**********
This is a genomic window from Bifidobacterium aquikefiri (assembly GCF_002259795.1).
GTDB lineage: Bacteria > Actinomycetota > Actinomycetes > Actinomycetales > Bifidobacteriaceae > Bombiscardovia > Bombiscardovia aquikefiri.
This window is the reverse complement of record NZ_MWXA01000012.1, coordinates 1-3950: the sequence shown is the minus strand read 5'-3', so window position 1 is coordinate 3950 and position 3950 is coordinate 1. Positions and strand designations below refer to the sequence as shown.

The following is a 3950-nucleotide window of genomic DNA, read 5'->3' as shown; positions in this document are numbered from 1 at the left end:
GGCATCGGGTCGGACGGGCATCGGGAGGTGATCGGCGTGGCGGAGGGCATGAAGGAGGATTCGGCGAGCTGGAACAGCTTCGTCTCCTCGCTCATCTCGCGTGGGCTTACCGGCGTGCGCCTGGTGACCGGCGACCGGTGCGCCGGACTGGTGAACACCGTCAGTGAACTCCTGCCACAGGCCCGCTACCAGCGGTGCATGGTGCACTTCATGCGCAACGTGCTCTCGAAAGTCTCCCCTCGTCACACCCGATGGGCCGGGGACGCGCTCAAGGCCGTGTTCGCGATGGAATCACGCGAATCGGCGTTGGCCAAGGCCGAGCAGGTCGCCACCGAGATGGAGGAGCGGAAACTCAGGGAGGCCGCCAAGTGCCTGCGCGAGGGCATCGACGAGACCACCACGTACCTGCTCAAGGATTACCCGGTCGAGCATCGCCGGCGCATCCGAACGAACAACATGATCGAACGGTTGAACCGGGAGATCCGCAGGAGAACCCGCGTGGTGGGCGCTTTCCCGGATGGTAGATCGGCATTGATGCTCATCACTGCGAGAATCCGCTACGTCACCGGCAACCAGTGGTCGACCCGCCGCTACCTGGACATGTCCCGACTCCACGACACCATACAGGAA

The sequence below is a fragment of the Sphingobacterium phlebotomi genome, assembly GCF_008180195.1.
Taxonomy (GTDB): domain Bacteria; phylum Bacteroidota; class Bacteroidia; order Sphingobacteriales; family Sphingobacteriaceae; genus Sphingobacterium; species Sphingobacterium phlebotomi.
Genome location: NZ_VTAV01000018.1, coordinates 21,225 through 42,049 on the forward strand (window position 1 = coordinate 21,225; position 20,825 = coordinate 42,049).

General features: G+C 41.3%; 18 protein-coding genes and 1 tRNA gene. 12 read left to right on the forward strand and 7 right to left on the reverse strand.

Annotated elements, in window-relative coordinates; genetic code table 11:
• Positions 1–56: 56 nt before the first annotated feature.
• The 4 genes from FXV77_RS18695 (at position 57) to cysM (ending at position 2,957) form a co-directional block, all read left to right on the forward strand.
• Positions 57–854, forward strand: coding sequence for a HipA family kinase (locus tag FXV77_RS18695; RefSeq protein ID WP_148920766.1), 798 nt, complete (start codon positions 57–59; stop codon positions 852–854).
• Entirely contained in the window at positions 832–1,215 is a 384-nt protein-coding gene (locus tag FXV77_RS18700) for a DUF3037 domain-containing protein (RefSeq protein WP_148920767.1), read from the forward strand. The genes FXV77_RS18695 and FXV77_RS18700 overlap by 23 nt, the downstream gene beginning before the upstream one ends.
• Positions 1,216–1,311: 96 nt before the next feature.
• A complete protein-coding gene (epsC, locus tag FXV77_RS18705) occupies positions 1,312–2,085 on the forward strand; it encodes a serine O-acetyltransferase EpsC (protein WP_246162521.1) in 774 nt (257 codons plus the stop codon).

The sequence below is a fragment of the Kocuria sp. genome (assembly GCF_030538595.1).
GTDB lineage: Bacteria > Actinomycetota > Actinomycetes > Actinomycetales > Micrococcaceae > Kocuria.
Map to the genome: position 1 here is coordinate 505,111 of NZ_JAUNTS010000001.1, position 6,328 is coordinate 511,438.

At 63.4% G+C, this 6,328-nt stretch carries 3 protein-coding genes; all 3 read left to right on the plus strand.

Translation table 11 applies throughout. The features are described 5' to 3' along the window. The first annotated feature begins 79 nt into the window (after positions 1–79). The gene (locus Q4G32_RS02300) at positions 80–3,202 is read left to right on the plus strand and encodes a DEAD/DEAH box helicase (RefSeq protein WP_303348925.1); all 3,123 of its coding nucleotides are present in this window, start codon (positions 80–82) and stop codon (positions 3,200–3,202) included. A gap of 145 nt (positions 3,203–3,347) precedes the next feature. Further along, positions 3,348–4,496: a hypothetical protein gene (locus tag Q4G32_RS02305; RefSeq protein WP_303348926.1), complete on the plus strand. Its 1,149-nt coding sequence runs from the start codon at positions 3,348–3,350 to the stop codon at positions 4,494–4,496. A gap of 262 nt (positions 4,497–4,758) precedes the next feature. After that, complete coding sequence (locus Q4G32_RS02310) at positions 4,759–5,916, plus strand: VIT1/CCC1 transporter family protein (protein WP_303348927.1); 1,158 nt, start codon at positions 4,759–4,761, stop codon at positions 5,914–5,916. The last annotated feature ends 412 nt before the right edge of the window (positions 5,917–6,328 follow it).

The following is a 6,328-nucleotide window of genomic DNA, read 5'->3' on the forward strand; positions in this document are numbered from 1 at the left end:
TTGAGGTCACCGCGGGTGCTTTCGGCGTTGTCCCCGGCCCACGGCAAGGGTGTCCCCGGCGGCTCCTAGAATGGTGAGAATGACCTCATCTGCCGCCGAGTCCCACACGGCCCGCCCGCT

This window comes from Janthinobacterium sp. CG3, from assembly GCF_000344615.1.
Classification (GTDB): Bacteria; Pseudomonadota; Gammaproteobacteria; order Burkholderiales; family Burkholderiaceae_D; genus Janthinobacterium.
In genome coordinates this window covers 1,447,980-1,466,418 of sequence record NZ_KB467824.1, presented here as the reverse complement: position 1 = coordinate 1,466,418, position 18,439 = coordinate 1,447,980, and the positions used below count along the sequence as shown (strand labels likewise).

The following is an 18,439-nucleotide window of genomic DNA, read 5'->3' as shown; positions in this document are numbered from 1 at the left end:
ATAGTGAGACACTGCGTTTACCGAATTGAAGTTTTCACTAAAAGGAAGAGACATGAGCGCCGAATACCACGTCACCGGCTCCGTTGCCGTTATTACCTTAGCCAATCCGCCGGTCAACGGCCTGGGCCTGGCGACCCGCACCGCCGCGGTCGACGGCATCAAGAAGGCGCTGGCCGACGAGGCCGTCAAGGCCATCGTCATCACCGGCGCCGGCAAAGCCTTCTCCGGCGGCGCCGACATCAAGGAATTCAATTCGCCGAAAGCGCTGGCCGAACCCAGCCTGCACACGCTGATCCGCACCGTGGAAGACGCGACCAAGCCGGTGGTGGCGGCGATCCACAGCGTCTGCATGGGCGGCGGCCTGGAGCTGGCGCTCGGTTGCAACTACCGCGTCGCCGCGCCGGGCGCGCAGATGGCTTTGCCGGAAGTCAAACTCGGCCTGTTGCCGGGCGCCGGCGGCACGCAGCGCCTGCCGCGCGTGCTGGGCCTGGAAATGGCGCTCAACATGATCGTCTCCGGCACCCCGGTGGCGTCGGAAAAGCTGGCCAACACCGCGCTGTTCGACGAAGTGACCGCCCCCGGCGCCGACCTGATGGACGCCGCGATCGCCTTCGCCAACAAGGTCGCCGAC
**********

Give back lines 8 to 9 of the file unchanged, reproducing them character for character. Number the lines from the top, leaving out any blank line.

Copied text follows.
Genome location: NZ_VTAV01000018.1, coordinates 21,225 through 42,049 on the forward strand (window position 1 = coordinate 21,225; position 20,825 = coordinate 42,049).

General features: G+C 41.3%; 18 protein-coding genes and 1 tRNA gene. 12 read left to right on the forward strand and 7 right to left on the reverse strand.